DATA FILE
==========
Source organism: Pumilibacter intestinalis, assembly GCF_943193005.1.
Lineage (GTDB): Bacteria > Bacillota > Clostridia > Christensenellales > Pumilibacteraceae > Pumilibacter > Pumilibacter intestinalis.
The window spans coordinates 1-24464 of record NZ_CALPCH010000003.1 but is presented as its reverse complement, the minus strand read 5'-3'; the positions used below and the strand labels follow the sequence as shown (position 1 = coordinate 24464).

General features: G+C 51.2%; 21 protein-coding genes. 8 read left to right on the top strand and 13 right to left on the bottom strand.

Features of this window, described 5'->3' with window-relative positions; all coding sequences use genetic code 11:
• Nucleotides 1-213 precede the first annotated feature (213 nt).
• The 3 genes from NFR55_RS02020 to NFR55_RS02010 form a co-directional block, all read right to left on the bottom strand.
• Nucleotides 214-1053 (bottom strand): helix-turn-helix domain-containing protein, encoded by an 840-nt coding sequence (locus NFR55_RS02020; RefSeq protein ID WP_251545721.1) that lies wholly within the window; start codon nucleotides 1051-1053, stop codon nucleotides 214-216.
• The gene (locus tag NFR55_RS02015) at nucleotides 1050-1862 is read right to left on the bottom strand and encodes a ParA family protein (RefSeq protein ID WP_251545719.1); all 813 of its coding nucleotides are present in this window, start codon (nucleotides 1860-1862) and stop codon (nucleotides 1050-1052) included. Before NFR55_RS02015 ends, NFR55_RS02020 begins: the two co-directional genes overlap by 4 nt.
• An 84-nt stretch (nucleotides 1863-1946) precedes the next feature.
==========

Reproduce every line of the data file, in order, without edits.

Source organism: Pumilibacter intestinalis, assembly GCF_943193005.1.
Lineage (GTDB): Bacteria > Bacillota > Clostridia > Christensenellales > Pumilibacteraceae > Pumilibacter > Pumilibacter intestinalis.
The window spans coordinates 1-24464 of record NZ_CALPCH010000003.1 but is presented as its reverse complement, the minus strand read 5'-3'; the positions used below and the strand labels follow the sequence as shown (position 1 = coordinate 24464).

General features: G+C 51.2%; 21 protein-coding genes. 8 read left to right on the top strand and 13 right to left on the bottom strand.

Features of this window, described 5'->3' with window-relative positions; all coding sequences use genetic code 11:
• Nucleotides 1-213 precede the first annotated feature (213 nt).
• The 3 genes from NFR55_RS02020 to NFR55_RS02010 form a co-directional block, all read right to left on the bottom strand.
• Nucleotides 214-1053 (bottom strand): helix-turn-helix domain-containing protein, encoded by an 840-nt coding sequence (locus NFR55_RS02020; RefSeq protein ID WP_251545721.1) that lies wholly within the window; start codon nucleotides 1051-1053, stop codon nucleotides 214-216.
• The gene (locus tag NFR55_RS02015) at nucleotides 1050-1862 is read right to left on the bottom strand and encodes a ParA family protein (RefSeq protein ID WP_251545719.1); all 813 of its coding nucleotides are present in this window, start codon (nucleotides 1860-1862) and stop codon (nucleotides 1050-1052) included. Before NFR55_RS02015 ends, NFR55_RS02020 begins: the two co-directional genes overlap by 4 nt.
• An 84-nt stretch (nucleotides 1863-1946) precedes the next feature.